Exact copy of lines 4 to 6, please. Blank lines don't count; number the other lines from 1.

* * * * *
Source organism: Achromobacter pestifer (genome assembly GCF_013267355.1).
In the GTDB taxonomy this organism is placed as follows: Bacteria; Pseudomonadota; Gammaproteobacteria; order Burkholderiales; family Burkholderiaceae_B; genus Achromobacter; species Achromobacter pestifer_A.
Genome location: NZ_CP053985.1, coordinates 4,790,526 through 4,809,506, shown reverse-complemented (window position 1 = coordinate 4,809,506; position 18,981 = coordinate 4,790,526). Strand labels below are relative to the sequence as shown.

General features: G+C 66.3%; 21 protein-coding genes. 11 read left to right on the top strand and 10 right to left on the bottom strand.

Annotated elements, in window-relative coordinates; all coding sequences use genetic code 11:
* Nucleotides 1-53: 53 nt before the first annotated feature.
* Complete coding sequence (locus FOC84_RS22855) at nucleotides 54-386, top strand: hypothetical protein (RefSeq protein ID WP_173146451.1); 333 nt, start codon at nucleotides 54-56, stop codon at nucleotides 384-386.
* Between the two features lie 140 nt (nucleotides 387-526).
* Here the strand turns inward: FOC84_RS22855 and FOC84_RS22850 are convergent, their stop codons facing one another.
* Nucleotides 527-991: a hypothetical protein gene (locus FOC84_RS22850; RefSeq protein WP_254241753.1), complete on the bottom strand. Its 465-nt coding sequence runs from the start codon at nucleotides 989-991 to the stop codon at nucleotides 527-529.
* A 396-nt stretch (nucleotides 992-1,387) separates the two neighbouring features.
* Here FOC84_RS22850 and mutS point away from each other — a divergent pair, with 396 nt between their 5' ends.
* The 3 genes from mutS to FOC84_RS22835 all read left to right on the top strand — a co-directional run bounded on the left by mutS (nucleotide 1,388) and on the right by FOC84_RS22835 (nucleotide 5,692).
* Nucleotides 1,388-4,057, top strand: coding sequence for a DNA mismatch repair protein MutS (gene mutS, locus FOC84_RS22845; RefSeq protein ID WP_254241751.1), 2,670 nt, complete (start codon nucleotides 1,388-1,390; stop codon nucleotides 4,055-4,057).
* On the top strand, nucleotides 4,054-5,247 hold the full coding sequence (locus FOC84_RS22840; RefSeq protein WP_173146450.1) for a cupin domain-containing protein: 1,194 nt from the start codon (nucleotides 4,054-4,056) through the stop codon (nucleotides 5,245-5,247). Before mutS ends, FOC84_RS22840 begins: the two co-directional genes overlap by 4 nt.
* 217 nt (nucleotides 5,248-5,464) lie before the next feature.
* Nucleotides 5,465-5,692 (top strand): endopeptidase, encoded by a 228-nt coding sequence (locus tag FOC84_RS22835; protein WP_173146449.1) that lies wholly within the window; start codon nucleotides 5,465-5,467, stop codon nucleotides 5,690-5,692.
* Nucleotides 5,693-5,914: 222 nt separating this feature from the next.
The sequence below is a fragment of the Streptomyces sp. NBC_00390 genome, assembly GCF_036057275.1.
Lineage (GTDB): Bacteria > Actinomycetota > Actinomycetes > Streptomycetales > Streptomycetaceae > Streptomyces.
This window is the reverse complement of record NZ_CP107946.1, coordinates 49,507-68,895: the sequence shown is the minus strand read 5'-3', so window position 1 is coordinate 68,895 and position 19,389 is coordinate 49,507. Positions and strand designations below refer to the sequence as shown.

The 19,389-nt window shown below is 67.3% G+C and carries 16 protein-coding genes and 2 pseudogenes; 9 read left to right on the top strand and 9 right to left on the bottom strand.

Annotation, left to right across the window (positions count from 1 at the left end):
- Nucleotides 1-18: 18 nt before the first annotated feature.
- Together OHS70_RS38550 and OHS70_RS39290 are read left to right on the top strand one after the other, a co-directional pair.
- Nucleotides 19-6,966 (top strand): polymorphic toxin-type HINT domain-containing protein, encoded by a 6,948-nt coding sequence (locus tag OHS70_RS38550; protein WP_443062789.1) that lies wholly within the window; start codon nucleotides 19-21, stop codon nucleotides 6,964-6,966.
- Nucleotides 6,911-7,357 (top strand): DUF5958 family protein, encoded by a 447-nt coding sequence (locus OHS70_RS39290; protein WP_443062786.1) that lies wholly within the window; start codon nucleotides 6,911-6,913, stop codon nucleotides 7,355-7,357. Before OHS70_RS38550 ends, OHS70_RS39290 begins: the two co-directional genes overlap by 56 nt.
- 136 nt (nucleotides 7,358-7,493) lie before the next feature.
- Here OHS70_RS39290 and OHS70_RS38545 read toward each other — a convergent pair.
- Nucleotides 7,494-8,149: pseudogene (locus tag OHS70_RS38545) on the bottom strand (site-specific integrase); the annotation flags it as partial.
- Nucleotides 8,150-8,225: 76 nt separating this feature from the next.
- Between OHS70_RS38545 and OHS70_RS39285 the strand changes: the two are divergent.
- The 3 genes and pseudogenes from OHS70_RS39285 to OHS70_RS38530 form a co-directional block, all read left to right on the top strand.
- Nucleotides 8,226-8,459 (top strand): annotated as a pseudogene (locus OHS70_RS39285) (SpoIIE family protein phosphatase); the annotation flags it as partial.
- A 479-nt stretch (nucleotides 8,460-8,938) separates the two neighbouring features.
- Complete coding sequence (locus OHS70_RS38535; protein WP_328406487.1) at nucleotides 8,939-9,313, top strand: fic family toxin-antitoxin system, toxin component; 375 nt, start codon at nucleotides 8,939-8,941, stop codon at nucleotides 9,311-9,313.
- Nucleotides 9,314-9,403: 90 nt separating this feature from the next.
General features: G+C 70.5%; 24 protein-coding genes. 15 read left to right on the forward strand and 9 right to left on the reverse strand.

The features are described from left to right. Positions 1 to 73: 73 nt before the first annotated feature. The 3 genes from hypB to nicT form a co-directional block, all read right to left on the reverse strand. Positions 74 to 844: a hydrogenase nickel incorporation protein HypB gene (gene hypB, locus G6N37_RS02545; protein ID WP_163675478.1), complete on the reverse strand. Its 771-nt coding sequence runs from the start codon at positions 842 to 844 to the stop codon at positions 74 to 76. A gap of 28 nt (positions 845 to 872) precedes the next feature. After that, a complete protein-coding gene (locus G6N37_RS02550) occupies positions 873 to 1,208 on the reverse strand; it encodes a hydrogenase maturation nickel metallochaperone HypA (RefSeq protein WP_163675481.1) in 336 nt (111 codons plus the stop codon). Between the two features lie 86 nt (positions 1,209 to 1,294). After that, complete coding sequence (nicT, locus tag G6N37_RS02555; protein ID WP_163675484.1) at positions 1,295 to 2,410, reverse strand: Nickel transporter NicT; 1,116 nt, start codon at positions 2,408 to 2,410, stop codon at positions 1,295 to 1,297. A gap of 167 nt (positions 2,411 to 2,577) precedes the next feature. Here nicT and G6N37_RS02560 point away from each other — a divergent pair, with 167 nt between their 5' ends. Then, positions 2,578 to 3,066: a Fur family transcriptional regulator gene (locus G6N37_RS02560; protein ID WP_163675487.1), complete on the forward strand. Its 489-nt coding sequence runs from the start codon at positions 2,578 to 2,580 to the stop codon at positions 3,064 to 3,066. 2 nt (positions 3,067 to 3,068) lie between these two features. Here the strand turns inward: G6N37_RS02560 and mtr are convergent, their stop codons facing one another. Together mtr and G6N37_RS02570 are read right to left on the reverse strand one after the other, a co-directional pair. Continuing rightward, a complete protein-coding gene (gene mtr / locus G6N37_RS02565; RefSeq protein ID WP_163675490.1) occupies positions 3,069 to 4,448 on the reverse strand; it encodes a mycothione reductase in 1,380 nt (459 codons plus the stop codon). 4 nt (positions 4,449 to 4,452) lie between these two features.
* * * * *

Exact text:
General features: G+C 66.3%; 21 protein-coding genes. 11 read left to right on the top strand and 10 right to left on the bottom strand.

Annotated elements, in window-relative coordinates; all coding sequences use genetic code 11:
* Nucleotides 1-53: 53 nt before the first annotated feature.